1. To extricate oneself by sly or subtle means from some situation; worm one's way out of some situation: She squirmed out of the promise she'd made without upsetting anyone. He was supposed to wash the dishes tonight, but somehow he squirmed out.
2. To free oneself from something by turning, twisting, or writhing the body: The fish squirmed out of my grasp. I put the snake in a bag, but it squirmed out.
See also: out, squirm
References in periodicals archive ?
Siebenhandl denied Schone's meek effort low to his left but the ball squirmed back out for the 32-year-old to tuck home at the second attempt.
Prepare to cringe, squirm and die of embarrassment, all the way through the 2012 Olympics.
When a walnut stock squirms, both accuracy and the rifle's point of impact can be affected, and this was the inspiration for the synthetic stock so common today.
Let someone else squirm or lie as they explain to Grandma and to our young nieces and nephews why our chairs sit empty.
But new robots, designed to squirm through rubble, or crawl through boreholes, or clamber over obstacles on legs, could someday go into mines quickly ahead of rescuers....
I have to admit I took some delight last fall in watching CNN's Anderson Cooper squirm a bit--choosing his words ever so carefully so as not to condemn his media colleagues (and bosses)--when Realtime's Bill Maher asked if all the hair-flailing, hip-booted media coverage of Katrina might mean "we got our press corps back."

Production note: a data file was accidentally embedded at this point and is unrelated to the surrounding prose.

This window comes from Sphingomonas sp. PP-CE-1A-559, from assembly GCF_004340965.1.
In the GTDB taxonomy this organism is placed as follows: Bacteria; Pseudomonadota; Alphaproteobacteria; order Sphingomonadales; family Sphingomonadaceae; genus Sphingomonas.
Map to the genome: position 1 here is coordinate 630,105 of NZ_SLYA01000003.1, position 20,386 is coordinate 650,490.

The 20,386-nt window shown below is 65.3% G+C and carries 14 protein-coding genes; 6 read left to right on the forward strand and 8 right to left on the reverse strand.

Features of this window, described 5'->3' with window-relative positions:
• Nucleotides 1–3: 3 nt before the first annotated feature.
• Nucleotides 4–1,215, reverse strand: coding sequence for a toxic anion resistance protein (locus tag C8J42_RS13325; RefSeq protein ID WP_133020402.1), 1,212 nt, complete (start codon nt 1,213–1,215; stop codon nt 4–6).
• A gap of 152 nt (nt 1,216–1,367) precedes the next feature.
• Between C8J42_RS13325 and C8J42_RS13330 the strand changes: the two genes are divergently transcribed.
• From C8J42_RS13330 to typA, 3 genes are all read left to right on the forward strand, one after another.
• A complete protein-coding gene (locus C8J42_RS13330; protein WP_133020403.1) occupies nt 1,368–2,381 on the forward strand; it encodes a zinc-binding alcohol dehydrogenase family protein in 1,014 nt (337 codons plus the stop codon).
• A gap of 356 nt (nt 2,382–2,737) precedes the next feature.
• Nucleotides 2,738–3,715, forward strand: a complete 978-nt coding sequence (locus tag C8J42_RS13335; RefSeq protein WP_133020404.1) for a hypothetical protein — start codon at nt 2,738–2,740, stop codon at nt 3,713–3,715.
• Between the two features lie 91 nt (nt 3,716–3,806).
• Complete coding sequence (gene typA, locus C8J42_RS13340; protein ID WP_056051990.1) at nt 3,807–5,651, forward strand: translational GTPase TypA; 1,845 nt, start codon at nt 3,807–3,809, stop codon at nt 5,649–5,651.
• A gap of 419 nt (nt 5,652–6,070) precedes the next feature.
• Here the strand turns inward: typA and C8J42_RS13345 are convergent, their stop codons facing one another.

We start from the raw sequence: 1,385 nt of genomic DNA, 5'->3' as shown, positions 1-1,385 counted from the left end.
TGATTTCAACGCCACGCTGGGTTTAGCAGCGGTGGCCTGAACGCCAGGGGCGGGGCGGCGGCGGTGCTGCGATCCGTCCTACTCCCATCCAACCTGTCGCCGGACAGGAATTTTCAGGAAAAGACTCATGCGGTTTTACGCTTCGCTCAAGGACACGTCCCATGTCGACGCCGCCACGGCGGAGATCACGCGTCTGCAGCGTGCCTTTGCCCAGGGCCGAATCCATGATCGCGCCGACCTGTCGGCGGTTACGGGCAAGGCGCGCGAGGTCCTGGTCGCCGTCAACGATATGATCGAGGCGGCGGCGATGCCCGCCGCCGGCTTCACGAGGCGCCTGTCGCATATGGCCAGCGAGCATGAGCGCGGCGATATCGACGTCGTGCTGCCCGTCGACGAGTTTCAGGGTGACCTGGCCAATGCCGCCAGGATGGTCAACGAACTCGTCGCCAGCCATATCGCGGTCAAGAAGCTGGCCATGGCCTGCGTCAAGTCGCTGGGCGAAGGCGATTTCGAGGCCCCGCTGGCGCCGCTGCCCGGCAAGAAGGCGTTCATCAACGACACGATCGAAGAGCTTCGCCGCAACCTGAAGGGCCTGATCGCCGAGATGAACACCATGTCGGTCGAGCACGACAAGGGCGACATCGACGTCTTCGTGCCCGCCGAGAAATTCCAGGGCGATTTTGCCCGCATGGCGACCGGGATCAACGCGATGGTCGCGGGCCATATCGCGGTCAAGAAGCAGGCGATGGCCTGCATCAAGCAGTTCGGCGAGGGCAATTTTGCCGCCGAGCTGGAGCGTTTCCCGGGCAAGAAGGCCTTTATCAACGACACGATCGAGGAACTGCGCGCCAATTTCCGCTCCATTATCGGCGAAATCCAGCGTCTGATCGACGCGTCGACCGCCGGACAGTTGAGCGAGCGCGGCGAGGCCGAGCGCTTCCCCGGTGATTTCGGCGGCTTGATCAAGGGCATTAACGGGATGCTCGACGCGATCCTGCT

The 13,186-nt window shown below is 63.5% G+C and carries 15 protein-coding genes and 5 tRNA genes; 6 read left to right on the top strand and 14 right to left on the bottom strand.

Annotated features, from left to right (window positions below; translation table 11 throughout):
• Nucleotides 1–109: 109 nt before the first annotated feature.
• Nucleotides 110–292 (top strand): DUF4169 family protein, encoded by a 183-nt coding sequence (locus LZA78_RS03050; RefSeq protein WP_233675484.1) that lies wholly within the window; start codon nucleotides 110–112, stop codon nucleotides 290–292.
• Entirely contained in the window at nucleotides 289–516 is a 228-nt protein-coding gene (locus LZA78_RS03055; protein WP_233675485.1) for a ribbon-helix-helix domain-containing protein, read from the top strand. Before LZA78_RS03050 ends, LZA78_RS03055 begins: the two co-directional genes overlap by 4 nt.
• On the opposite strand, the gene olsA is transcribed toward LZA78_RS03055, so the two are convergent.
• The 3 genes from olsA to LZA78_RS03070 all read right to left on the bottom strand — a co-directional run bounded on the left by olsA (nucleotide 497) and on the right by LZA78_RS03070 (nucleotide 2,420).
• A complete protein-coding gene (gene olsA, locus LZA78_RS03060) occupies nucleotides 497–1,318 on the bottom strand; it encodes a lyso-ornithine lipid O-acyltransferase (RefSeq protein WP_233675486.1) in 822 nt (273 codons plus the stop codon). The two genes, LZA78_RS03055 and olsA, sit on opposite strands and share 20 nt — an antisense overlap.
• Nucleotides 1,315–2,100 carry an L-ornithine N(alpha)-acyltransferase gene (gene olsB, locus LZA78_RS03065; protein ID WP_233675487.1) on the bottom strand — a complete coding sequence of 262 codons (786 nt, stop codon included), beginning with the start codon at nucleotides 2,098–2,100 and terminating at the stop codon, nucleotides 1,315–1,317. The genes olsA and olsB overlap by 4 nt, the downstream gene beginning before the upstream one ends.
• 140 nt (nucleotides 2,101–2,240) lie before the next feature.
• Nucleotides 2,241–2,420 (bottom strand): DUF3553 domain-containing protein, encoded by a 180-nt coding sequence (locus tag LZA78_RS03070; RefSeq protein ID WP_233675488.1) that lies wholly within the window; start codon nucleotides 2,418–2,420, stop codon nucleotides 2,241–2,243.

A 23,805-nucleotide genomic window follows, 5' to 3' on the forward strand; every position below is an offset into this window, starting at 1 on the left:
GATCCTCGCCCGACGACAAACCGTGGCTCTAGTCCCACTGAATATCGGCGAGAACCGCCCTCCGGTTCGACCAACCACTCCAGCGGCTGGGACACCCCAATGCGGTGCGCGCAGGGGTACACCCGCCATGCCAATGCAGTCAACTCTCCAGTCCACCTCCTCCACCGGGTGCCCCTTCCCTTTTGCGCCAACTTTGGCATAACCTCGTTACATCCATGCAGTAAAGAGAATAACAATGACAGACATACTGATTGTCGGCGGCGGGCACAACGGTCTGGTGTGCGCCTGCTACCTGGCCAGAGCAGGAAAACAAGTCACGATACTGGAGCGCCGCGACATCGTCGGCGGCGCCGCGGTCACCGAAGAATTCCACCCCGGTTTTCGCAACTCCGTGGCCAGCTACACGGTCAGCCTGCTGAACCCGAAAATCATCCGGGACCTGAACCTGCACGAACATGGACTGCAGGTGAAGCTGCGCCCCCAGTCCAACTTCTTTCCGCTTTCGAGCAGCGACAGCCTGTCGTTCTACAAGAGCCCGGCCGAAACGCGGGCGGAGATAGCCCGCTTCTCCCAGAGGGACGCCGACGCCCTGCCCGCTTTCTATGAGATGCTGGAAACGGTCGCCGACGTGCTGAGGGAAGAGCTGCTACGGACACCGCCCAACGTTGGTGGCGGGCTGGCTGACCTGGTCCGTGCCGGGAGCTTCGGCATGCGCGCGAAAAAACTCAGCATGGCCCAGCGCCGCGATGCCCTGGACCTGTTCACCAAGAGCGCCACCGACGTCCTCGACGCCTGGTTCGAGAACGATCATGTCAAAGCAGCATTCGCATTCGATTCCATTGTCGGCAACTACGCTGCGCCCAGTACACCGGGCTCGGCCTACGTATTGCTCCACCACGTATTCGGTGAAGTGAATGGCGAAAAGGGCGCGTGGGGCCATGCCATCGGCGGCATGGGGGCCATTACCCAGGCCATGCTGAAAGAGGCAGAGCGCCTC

There's a kind of kitschy grotesqueness to some aspects of the Emidio cult that frankly makes me squirm. But there are other aspects that strike me as entirely commendable.
"With smooth stocks," explains Jerry, "If the initial grip isn't right during the draw I can squirm the gun into my hand as it's coming up.
Where Tacitus draws a curtain of discretion over the baser acts of his subjects, Suetonius unstintingly describes perversities that would make even some modern pornographers squirm with unease.
The equipment donated ranges from vibrating hairbrushes and teethers, Wiggles the Squirm to a Magic Mushroom full of colourful flashing lights.
He summed it up best when (the first time he took the Eucharist) he said, "Katie has Jesus; Mommy, you have a lot of Jesus; and now I have Jesus." Until we adult Catholics re-examine the Eucharist for children, children will always squirm. Why be excited about attending church when you cannot fully participate?
Sometimes the results make you squirm, as when the awkward, wildly inappropriate Borat talks about sex and flatulence at a Sons of the American Revolution dinner, punishing his affable hosts for their hospitality.
The next section presents examples of situational role plays that can make student teachers "squirm" with discomfort (situations that have many solutions, that can have disastrous outcomes if participants are not careful, and that can help participants make connections between theories of classroom management they have read about and discussed in class).
With just four minutes on the clock, Damien Duff's powder-puff shot was allowed to squirm through the goalie's arms and immediately put the Hammers on the back foot.
Why did the lantern over the altar have to be a squirm? Why on earth are the internal porches curved lean-tos, in contradiction to the calm geometry?